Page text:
Dispatches on diversity: Uber, sexual harassment and venture capital

Racism. Sexism. Discrimination. Harassment. Those words often come up in questions pertaining to the state of diversity in Silicon Valley.

2017 has been a bombshell of a year in Silicon Valley, kicking off with former Uber engineer Susan Fowler’s allegations of sexual harassment during her time at the company. Shortly after her expose, allegations against Binary Capital co-founder Justin Caldbeck and 500 Startups founder Dave McClure surfaced. Then came the lawsuit against UploadVR for “rampant” sexual behavior in the workplace and one against SoFi by a former employee who alleged he was wrongfully terminated for reporting the sexual harassment of female employees.

Clearly, a lot has happened in this past year. That’s why the topic came up again and again at TechCrunch Disrupt SF earlier this week.

“I think that the ecosystem is evolving and changing, and the country is changing,” DST Global founder Yuri Milner said at TechCrunch Disrupt San Francisco this week. “And what was acceptable even a few years ago is no longer acceptable. This change has been happening for a very long time, and I think companies need to react to those changes as the rest of the economy.”

All eyes are on early stage VCs

After all of the drama involving Caldbeck and McClure, many people in the tech industry expressed outrage. Some went on to suggest that there need to be more explicit policies in the venture capital world that explicitly prevent harassment.

Despite those suggestions, there are still firms out there that have yet to take a proactive, explicitly outlined approach to invest in people of color and women, and prevent sexual harassment and discrimination.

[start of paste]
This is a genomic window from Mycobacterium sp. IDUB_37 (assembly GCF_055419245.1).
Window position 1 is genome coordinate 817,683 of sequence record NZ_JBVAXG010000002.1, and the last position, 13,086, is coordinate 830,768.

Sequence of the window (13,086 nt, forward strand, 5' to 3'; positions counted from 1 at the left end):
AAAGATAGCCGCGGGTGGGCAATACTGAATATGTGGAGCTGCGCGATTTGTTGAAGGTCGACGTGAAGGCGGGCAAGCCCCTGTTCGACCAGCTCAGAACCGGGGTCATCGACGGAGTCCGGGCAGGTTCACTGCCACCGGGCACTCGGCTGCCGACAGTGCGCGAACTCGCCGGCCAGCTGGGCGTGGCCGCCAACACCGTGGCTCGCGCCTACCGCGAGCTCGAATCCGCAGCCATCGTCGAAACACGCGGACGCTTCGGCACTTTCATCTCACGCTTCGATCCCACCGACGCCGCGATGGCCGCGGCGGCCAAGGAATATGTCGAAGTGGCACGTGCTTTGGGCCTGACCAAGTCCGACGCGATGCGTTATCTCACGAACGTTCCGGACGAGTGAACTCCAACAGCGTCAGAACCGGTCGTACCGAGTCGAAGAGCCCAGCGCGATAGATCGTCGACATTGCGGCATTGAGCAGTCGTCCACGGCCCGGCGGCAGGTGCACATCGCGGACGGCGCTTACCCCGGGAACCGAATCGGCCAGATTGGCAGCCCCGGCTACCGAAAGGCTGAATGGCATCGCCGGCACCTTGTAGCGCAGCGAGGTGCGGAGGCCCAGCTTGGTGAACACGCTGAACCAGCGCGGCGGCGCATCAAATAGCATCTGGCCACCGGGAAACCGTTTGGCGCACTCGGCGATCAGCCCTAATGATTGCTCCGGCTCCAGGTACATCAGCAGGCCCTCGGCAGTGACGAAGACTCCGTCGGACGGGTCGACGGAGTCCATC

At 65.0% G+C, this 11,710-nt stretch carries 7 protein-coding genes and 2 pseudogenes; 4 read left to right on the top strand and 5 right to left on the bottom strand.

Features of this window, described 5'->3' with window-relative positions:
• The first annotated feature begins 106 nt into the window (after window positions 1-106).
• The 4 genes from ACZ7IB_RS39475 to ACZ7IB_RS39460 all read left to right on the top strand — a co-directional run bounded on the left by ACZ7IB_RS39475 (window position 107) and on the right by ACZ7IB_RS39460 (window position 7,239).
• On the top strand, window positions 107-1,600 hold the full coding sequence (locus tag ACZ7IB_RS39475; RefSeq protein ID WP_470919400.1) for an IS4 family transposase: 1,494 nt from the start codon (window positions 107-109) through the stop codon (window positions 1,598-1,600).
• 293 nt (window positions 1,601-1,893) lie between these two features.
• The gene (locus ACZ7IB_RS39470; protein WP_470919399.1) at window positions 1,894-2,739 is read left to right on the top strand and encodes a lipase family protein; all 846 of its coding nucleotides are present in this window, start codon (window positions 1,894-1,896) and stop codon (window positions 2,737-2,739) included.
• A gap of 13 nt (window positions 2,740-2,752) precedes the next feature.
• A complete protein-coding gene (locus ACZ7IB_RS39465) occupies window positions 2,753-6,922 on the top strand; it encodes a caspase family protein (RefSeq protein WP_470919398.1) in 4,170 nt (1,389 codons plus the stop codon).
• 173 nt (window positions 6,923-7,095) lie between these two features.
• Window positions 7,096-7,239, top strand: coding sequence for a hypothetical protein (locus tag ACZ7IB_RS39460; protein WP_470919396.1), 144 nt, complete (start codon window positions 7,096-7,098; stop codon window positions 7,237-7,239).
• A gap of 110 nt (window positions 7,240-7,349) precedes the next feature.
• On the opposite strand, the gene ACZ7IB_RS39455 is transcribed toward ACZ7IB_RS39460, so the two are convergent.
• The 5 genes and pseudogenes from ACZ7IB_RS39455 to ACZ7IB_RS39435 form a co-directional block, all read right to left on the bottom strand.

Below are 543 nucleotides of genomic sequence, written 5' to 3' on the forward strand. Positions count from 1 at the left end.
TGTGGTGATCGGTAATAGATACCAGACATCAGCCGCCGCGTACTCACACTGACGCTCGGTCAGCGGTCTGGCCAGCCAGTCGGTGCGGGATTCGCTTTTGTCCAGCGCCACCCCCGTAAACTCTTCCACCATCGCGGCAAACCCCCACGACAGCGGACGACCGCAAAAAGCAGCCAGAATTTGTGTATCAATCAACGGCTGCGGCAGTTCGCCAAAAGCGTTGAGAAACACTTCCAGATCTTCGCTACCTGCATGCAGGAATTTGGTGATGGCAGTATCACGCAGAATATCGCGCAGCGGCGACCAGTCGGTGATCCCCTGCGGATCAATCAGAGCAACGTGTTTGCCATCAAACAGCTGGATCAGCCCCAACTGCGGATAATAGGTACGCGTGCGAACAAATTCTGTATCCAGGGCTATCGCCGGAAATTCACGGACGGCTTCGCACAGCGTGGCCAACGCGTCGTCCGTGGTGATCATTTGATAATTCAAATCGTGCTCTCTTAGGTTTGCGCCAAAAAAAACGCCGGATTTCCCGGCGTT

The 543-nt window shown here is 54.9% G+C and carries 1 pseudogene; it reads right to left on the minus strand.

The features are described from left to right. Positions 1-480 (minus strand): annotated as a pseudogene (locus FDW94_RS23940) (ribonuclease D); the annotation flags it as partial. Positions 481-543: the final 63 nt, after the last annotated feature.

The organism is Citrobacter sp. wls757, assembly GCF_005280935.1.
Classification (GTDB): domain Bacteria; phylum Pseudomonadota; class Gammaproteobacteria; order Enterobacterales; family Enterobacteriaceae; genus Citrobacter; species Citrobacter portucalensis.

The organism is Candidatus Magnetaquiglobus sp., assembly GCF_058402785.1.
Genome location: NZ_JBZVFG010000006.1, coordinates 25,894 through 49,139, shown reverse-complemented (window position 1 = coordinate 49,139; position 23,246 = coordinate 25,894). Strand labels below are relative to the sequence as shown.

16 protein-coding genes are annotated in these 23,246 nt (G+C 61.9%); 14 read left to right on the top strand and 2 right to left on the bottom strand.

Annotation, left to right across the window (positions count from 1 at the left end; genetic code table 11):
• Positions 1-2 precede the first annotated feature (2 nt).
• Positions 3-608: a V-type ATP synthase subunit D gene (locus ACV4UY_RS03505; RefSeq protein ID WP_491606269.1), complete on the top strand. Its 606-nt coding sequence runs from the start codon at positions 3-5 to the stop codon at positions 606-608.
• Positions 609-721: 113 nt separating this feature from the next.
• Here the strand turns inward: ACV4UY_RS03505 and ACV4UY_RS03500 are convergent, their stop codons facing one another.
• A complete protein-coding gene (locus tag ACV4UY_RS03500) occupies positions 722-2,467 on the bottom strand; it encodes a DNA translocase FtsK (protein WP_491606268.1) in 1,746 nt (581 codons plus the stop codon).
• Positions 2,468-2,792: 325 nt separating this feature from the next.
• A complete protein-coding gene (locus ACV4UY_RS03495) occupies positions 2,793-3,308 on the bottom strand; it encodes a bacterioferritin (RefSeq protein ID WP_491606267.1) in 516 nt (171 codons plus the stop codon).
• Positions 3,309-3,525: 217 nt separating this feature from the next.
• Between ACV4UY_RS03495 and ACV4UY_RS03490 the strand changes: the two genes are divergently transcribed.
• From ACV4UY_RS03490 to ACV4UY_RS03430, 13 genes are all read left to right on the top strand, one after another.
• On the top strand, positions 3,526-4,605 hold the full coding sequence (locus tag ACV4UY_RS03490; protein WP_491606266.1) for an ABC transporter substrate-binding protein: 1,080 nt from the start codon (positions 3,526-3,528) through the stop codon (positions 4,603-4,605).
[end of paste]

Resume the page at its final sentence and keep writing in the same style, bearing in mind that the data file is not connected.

When asked at Disrupt about whether DST Global has a policy in place to ensure investments go to underrepresented people in tech, Milner pointed the finger at early-stage VCs, saying that’s where the “revolution will have to happen.” That’s because, he said, “We don’t see a lot of female founders running late-stage companies.”

Although his answer felt like a bit of a cop-out, he noted that a lot of “this drama” really played out more in the early-stage space. He’s right that a lot of these issues came up in the early-stage space, but it doesn’t mean they’re non-existent in late-stage interactions between VCs and founders.

Kevin Durant at TechCrunch Disrupt SF 2017

Kevin Durant of the Warriors has his own early-stage fund with Rich Kleiman called Durant Company. The duo said they don’t have an explicit policy in place, but Kleiman noted two of the most impressive founders they’ve met in Silicon Valley have been women. Durant added that he recognizes great ideas can come from anyone.

“I think there’s a lot of people out there — no matter what color they are, what they believe in — who have great ideas and want to push the envelope and want to change the world, and I think we should listen to them,” Durant said. “Simple as that.”